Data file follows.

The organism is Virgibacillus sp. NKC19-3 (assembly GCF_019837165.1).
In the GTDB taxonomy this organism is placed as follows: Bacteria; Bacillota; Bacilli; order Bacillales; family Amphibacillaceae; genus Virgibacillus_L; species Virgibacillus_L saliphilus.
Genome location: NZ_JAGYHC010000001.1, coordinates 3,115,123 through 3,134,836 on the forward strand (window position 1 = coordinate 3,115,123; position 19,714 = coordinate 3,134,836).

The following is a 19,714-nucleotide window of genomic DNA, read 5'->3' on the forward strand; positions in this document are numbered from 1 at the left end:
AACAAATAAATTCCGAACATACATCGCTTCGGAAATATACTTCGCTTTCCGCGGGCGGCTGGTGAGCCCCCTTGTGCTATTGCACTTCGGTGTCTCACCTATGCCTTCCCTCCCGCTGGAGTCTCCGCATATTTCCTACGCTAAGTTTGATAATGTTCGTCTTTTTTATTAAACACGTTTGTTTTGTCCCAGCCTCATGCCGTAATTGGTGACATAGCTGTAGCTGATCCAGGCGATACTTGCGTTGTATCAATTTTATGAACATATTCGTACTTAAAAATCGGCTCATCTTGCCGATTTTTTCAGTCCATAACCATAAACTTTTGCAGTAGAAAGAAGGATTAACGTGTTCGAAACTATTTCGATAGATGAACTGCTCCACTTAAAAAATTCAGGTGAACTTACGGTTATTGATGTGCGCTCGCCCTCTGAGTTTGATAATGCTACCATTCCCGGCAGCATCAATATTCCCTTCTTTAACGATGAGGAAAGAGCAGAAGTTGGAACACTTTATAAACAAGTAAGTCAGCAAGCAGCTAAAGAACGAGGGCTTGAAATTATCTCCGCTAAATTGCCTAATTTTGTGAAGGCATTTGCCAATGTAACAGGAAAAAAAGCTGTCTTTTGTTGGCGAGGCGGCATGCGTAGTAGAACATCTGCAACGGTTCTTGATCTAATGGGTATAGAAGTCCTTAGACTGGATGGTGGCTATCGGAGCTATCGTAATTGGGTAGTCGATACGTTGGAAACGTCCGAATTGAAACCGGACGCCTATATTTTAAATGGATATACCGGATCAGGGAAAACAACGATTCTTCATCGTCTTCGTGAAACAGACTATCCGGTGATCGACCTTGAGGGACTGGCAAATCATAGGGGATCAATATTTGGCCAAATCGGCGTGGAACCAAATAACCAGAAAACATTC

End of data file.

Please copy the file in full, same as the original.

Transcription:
The organism is Virgibacillus sp. NKC19-3 (assembly GCF_019837165.1).
In the GTDB taxonomy this organism is placed as follows: Bacteria; Bacillota; Bacilli; order Bacillales; family Amphibacillaceae; genus Virgibacillus_L; species Virgibacillus_L saliphilus.
Genome location: NZ_JAGYHC010000001.1, coordinates 3,115,123 through 3,134,836 on the forward strand (window position 1 = coordinate 3,115,123; position 19,714 = coordinate 3,134,836).

The following is a 19,714-nucleotide window of genomic DNA, read 5'->3' on the forward strand; positions in this document are numbered from 1 at the left end:
AACAAATAAATTCCGAACATACATCGCTTCGGAAATATACTTCGCTTTCCGCGGGCGGCTGGTGAGCCCCCTTGTGCTATTGCACTTCGGTGTCTCACCTATGCCTTCCCTCCCGCTGGAGTCTCCGCATATTTCCTACGCTAAGTTTGATAATGTTCGTCTTTTTTATTAAACACGTTTGTTTTGTCCCAGCCTCATGCCGTAATTGGTGACATAGCTGTAGCTGATCCAGGCGATACTTGCGTTGTATCAATTTTATGAACATATTCGTACTTAAAAATCGGCTCATCTTGCCGATTTTTTCAGTCCATAACCATAAACTTTTGCAGTAGAAAGAAGGATTAACGTGTTCGAAACTATTTCGATAGATGAACTGCTCCACTTAAAAAATTCAGGTGAACTTACGGTTATTGATGTGCGCTCGCCCTCTGAGTTTGATAATGCTACCATTCCCGGCAGCATCAATATTCCCTTCTTTAACGATGAGGAAAGAGCAGAAGTTGGAACACTTTATAAACAAGTAAGTCAGCAAGCAGCTAAAGAACGAGGGCTTGAAATTATCTCCGCTAAATTGCCTAATTTTGTGAAGGCATTTGCCAATGTAACAGGAAAAAAAGCTGTCTTTTGTTGGCGAGGCGGCATGCGTAGTAGAACATCTGCAACGGTTCTTGATCTAATGGGTATAGAAGTCCTTAGACTGGATGGTGGCTATCGGAGCTATCGTAATTGGGTAGTCGATACGTTGGAAACGTCCGAATTGAAACCGGACGCCTATATTTTAAATGGATATACCGGATCAGGGAAAACAACGATTCTTCATCGTCTTCGTGAAACAGACTATCCGGTGATCGACCTTGAGGGACTGGCAAATCATAGGGGATCAATATTTGGCCAAATCGGCGTGGAACCAAATAACCAGAAAACATTC